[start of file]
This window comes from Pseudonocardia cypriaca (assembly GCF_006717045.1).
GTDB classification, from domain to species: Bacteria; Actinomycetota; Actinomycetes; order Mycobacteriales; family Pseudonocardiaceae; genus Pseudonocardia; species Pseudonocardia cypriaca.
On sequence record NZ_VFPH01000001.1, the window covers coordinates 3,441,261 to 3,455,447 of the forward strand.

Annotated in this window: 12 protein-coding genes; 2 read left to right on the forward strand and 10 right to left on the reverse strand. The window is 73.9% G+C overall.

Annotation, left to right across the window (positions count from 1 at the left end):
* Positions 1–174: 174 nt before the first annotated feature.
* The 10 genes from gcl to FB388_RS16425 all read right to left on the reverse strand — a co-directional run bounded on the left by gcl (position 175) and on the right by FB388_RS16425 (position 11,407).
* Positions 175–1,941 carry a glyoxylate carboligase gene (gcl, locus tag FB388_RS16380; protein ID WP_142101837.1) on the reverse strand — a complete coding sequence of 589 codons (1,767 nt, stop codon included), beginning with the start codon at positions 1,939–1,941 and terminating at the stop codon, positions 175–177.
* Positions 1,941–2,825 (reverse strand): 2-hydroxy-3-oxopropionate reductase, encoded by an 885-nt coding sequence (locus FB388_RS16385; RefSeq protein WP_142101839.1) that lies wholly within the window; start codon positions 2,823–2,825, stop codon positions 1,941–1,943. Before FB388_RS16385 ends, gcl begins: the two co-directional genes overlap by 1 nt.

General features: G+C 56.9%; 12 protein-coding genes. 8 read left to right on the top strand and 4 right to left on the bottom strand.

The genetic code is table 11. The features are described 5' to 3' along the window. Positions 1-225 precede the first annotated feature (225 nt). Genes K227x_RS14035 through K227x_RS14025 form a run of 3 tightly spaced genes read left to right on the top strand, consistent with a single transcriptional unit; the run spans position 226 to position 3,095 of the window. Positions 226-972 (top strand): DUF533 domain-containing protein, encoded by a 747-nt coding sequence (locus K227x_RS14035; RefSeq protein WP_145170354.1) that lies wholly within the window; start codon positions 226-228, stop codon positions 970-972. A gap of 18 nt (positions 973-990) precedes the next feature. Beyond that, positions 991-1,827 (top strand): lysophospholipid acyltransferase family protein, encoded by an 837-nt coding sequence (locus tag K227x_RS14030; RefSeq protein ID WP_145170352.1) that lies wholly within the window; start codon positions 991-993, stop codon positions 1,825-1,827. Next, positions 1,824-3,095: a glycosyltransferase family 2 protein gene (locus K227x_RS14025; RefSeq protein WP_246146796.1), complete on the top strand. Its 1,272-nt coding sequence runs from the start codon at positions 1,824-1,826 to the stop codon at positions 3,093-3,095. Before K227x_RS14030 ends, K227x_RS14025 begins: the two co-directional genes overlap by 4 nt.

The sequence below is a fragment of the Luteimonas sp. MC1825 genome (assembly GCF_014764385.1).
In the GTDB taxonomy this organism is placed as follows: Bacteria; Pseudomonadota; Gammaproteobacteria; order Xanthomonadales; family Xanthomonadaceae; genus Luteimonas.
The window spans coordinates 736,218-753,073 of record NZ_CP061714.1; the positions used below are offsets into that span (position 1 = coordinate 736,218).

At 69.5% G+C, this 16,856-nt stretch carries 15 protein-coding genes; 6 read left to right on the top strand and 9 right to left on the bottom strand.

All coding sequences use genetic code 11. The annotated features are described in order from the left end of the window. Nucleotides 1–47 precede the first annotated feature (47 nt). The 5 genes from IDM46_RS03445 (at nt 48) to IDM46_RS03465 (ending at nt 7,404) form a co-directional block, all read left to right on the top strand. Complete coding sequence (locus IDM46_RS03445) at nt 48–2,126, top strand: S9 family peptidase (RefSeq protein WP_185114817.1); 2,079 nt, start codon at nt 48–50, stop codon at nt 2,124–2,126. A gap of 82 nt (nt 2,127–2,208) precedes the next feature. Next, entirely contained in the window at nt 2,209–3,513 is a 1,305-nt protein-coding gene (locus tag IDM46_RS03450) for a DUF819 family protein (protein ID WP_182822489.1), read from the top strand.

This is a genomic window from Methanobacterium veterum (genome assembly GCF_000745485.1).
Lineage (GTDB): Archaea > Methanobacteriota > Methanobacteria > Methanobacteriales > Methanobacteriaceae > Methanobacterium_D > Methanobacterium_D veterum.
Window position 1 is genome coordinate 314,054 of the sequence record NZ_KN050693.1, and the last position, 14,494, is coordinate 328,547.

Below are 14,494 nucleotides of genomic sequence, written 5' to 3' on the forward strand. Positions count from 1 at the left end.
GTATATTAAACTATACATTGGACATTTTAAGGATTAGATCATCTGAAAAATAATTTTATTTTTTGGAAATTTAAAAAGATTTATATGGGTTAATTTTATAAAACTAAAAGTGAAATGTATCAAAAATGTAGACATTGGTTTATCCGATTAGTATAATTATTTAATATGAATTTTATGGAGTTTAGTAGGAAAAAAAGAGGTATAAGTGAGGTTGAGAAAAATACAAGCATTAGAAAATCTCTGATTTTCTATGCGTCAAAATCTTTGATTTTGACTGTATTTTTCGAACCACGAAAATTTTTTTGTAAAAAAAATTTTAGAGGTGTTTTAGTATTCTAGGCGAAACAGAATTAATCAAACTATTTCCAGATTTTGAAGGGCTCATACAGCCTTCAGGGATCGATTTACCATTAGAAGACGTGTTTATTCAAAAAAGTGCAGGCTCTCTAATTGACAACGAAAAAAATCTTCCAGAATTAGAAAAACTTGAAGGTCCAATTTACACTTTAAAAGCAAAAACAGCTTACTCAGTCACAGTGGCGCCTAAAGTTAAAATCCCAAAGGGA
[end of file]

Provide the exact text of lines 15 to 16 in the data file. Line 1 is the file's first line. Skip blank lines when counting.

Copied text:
At 69.5% G+C, this 16,856-nt stretch carries 15 protein-coding genes; 6 read left to right on the top strand and 9 right to left on the bottom strand.

All coding sequences use genetic code 11. The annotated features are described in order from the left end of the window. Nucleotides 1–47 precede the first annotated feature (47 nt). The 5 genes from IDM46_RS03445 (at nt 48) to IDM46_RS03465 (ending at nt 7,404) form a co-directional block, all read left to right on the top strand. Complete coding sequence (locus IDM46_RS03445) at nt 48–2,126, top strand: S9 family peptidase (RefSeq protein WP_185114817.1); 2,079 nt, start codon at nt 48–50, stop codon at nt 2,124–2,126. A gap of 82 nt (nt 2,127–2,208) precedes the next feature. Next, entirely contained in the window at nt 2,209–3,513 is a 1,305-nt protein-coding gene (locus tag IDM46_RS03450) for a DUF819 family protein (protein ID WP_182822489.1), read from the top strand.